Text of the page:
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Venturing into business: full of ideas but short on cash? Here's where to go for funding.

As you journey down the road to entrepreneurship, you will certainly need money along the way. True, most start-up capital comes from a business owner's family and friends. But small business financing is available if you know where to look.

Most minority entrepreneurs have difficult getting bank financing. That's changing, however, thanks to pressure from the Clinton administration, which has led to bank-sponsored, minority-based lending programs nationwide.

Last year, 23 Los Angeles banks pooled together $10 million to fund the Southern California Business Development Corp., a program targeted at underserved minority enterprises. The program provides loans averaging $100,000 to retail, manufacturing and service firm applicants.

Joint ventures between banks and minority business development centers have been expanding in several cities. For instance, in Nashville, Tenn., i4 area banks committed $10 million to the loan packages prepared and put up for consideration by the Nashville Minority Business Development Center. The center helps individuals get loans of at least $25,000. And minority entrepreneurs in Orlando, Fla., can get help preparing and presenting their loan packages from the local minority business development center, which in three years has developed 50 loan packages and gotten 30 approvals, for a total of more than $3 million in loan monies.

Often overwhelmed by the paperwork, many minority business owners have avoided altogether the Small Business Administration's 7(a) General Business Loan Guarantee program. Well, the SBA's year-old LowDoc program has trimmed the fat out of its loan application process. For loans under $50,000, applicants simply need to fill out a one-page document. So far, the program has granted more than $300 million in loans, 20% of which has gone to minorities.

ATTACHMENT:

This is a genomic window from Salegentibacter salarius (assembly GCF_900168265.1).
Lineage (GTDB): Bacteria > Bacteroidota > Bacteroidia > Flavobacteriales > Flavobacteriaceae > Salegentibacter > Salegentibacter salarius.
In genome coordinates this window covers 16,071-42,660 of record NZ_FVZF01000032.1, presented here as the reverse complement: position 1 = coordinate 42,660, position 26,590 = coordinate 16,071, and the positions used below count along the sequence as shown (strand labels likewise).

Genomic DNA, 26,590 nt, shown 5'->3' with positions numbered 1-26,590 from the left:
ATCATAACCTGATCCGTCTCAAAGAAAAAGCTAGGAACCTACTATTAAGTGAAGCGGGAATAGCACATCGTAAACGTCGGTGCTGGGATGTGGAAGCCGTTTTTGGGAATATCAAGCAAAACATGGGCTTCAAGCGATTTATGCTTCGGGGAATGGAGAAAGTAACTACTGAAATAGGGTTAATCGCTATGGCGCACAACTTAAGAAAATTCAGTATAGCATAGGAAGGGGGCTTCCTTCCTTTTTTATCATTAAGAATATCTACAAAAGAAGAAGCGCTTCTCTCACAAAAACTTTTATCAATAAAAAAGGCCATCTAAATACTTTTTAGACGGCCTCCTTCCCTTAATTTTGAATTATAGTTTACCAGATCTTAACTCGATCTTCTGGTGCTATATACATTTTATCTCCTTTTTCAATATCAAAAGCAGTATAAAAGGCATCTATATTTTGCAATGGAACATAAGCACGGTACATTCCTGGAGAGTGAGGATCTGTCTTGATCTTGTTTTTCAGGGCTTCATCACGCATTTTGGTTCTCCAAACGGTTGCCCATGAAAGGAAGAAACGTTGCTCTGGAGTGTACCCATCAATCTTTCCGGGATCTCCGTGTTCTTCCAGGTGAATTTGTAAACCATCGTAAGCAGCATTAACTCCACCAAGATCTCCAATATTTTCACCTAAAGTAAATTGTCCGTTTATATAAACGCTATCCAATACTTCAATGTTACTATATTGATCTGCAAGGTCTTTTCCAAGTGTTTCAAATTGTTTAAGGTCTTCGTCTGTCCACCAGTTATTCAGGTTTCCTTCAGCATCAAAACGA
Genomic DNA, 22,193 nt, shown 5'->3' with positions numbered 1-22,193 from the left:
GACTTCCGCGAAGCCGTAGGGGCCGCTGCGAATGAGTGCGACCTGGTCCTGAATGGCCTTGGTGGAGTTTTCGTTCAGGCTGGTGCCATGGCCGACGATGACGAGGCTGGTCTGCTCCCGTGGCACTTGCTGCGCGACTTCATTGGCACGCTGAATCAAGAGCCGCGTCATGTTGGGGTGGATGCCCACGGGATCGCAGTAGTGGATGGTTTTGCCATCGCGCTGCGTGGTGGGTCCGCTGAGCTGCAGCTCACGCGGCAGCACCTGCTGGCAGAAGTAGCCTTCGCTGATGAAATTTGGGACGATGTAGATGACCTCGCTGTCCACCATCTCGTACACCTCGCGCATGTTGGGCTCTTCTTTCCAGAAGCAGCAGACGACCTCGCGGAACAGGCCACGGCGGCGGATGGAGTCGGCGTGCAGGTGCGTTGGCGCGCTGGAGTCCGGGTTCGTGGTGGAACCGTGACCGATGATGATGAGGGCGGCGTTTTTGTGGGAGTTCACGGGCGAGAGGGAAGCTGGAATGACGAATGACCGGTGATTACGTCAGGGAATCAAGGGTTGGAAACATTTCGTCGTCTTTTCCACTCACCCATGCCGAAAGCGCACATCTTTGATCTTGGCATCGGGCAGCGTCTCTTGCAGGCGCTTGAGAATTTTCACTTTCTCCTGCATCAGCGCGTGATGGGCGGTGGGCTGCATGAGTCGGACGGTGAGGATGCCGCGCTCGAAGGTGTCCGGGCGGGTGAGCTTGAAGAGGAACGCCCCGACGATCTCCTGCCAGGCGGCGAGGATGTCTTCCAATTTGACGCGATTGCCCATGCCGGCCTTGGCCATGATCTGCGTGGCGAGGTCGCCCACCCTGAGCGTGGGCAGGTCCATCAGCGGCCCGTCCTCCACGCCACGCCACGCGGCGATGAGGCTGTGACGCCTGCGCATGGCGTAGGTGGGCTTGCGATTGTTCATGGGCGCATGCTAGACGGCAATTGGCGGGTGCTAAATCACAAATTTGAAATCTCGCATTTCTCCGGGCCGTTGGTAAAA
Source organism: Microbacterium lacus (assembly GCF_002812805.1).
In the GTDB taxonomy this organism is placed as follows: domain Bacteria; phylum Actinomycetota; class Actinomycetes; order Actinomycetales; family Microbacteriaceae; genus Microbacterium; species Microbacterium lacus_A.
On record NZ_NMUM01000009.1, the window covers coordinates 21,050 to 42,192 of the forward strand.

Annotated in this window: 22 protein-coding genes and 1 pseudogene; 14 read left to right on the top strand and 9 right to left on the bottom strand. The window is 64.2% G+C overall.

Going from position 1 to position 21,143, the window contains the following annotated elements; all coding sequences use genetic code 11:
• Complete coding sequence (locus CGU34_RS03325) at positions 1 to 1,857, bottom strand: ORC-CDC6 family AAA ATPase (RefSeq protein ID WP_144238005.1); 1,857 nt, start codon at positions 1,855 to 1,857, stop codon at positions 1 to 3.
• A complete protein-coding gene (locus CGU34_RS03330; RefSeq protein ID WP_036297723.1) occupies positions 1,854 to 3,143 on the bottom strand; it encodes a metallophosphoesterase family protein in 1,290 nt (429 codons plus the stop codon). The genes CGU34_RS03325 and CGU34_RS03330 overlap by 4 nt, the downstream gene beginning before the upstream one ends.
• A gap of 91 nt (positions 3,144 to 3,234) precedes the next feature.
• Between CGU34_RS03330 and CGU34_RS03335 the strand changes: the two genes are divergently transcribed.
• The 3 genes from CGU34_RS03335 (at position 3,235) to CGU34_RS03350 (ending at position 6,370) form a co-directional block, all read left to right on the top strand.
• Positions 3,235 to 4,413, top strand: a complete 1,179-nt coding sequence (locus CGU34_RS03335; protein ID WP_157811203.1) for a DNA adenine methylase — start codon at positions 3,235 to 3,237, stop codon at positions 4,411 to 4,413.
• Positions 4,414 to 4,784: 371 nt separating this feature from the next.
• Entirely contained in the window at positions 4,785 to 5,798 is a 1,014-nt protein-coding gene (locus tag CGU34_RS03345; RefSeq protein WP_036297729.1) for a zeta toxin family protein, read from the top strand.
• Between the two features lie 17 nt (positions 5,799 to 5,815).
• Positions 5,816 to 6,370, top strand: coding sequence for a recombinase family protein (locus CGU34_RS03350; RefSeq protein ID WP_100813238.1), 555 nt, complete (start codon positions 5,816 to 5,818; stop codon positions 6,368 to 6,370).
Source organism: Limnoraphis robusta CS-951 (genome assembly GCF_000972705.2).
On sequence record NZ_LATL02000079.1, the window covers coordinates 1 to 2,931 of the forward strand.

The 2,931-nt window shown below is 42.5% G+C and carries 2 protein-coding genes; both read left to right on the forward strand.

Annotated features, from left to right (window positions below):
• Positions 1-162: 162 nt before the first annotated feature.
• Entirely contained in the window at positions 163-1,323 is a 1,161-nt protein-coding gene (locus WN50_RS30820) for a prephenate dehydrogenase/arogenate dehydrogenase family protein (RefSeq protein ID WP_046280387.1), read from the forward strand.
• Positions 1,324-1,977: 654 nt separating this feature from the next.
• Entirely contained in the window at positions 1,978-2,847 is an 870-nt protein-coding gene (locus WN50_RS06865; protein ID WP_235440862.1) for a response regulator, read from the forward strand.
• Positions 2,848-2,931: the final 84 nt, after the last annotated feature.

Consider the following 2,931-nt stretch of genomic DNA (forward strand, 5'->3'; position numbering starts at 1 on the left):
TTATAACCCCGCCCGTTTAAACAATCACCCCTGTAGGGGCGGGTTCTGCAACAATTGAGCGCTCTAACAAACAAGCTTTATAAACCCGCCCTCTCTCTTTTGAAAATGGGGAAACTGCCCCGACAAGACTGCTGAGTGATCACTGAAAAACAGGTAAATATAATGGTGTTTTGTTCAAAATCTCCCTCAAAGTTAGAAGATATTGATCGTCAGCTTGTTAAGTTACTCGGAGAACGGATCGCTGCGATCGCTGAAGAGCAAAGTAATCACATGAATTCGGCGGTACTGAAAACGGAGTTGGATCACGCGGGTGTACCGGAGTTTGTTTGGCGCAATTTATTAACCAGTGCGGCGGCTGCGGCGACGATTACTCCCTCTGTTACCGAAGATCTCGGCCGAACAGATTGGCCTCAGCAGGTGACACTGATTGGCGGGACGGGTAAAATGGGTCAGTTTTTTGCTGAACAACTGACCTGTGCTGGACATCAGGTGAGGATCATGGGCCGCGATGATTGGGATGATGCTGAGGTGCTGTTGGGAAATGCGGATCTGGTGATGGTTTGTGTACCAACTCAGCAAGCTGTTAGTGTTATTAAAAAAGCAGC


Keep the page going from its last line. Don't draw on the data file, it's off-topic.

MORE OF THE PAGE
The best sources of venture capital are venture capital firms or small business investment companies (SBICs). In general, venture capitalists make equity investments or loans to small enterprises in return for ownership interest. SBICs borrow money from the SBA to fund such ventures.

Venture capital clubs don't invest in businesses, but they do bring investors together with individuals or other companies interested in investing (see "Matchmaking For Venture Capital," Enterprise, June 1994).

If you think calling will take its toll, try the information superhighway (see "Computer-driven Financing," Enterprise, June 1994). Programs such as CapitalBase from Applied Marketing in Oklahoma City, Okla., and MoneyFind Bookware from the American Financial Directories in Boca Raton, Fla., provide lists of venture capitalists and other financing sources. Additionally, the Capital Network in Austin, Texas (512-794-9398) is a computer service that helps small businesses and investors meet online.

Finding capital for your business doesn't end here. Try the Venture Capital Handbook by David Gladstone (Prentice Hall), which details other venture capital opportunities.
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Author:Padgett, Tania
Publication:Black Enterprise
Date:Apr 1, 1995
Words:444
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